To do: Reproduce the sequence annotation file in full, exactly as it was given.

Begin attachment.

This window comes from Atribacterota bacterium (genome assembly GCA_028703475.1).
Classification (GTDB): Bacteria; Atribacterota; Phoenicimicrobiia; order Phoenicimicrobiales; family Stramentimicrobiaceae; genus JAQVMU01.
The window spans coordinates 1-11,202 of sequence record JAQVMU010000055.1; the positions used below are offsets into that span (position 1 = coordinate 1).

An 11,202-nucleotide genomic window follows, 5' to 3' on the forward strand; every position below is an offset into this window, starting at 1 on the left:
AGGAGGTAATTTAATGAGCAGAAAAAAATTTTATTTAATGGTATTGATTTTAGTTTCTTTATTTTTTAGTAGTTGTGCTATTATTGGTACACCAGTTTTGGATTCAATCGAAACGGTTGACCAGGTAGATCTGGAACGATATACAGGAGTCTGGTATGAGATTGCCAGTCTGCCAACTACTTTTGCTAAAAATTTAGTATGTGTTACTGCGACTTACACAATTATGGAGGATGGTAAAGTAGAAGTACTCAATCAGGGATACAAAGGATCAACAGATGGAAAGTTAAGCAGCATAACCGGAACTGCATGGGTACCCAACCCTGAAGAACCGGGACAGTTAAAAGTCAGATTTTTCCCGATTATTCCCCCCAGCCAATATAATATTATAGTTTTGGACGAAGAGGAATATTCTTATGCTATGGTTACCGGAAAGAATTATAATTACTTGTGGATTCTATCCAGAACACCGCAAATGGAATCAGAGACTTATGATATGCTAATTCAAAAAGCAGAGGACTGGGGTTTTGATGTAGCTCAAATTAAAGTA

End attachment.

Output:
This window comes from Atribacterota bacterium (genome assembly GCA_028703475.1).
Classification (GTDB): Bacteria; Atribacterota; Phoenicimicrobiia; order Phoenicimicrobiales; family Stramentimicrobiaceae; genus JAQVMU01.
The window spans coordinates 1-11,202 of sequence record JAQVMU010000055.1; the positions used below are offsets into that span (position 1 = coordinate 1).

An 11,202-nucleotide genomic window follows, 5' to 3' on the forward strand; every position below is an offset into this window, starting at 1 on the left:
AGGAGGTAATTTAATGAGCAGAAAAAAATTTTATTTAATGGTATTGATTTTAGTTTCTTTATTTTTTAGTAGTTGTGCTATTATTGGTACACCAGTTTTGGATTCAATCGAAACGGTTGACCAGGTAGATCTGGAACGATATACAGGAGTCTGGTATGAGATTGCCAGTCTGCCAACTACTTTTGCTAAAAATTTAGTATGTGTTACTGCGACTTACACAATTATGGAGGATGGTAAAGTAGAAGTACTCAATCAGGGATACAAAGGATCAACAGATGGAAAGTTAAGCAGCATAACCGGAACTGCATGGGTACCCAACCCTGAAGAACCGGGACAGTTAAAAGTCAGATTTTTCCCGATTATTCCCCCCAGCCAATATAATATTATAGTTTTGGACGAAGAGGAATATTCTTATGCTATGGTTACCGGAAAGAATTATAATTACTTGTGGATTCTATCCAGAACACCGCAAATGGAATCAGAGACTTATGATATGCTAATTCAAAAAGCAGAGGACTGGGGTTTTGATGTAGCTCAAATTAAAGTA